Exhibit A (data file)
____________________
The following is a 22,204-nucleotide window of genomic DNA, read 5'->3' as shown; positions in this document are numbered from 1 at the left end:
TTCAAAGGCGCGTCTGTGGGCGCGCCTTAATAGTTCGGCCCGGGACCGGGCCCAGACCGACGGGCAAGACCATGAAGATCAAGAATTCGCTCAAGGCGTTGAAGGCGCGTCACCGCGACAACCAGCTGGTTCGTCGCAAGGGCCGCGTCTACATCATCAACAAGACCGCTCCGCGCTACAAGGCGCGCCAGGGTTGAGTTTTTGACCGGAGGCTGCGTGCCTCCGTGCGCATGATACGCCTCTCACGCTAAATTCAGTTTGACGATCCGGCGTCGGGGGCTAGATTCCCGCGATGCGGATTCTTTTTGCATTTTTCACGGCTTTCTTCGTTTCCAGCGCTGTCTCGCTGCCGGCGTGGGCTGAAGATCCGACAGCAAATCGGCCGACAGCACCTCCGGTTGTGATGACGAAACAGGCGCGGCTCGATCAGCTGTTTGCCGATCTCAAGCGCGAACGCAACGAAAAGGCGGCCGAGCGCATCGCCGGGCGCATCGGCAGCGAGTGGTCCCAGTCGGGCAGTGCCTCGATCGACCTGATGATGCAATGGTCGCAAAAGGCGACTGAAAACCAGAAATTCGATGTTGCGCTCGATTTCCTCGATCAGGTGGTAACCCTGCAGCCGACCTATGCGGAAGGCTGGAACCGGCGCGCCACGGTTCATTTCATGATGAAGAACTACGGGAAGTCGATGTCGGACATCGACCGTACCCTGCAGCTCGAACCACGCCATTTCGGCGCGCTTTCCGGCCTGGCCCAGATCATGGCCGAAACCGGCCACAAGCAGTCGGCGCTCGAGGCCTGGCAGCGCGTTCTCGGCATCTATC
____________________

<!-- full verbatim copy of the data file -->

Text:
The following is a 22,204-nucleotide window of genomic DNA, read 5'->3' as shown; positions in this document are numbered from 1 at the left end:
TTCAAAGGCGCGTCTGTGGGCGCGCCTTAATAGTTCGGCCCGGGACCGGGCCCAGACCGACGGGCAAGACCATGAAGATCAAGAATTCGCTCAAGGCGTTGAAGGCGCGTCACCGCGACAACCAGCTGGTTCGTCGCAAGGGCCGCGTCTACATCATCAACAAGACCGCTCCGCGCTACAAGGCGCGCCAGGGTTGAGTTTTTGACCGGAGGCTGCGTGCCTCCGTGCGCATGATACGCCTCTCACGCTAAATTCAGTTTGACGATCCGGCGTCGGGGGCTAGATTCCCGCGATGCGGATTCTTTTTGCATTTTTCACGGCTTTCTTCGTTTCCAGCGCTGTCTCGCTGCCGGCGTGGGCTGAAGATCCGACAGCAAATCGGCCGACAGCACCTCCGGTTGTGATGACGAAACAGGCGCGGCTCGATCAGCTGTTTGCCGATCTCAAGCGCGAACGCAACGAAAAGGCGGCCGAGCGCATCGCCGGGCGCATCGGCAGCGAGTGGTCCCAGTCGGGCAGTGCCTCGATCGACCTGATGATGCAATGGTCGCAAAAGGCGACTGAAAACCAGAAATTCGATGTTGCGCTCGATTTCCTCGATCAGGTGGTAACCCTGCAGCCGACCTATGCGGAAGGCTGGAACCGGCGCGCCACGGTTCATTTCATGATGAAGAACTACGGGAAGTCGATGTCGGACATCGACCGTACCCTGCAGCTCGAACCACGCCATTTCGGCGCGCTTTCCGGCCTGGCCCAGATCATGGCCGAAACCGGCCACAAGCAGTCGGCGCTCGAGGCCTGGCAGCGCGTTCTCGGCATCTATC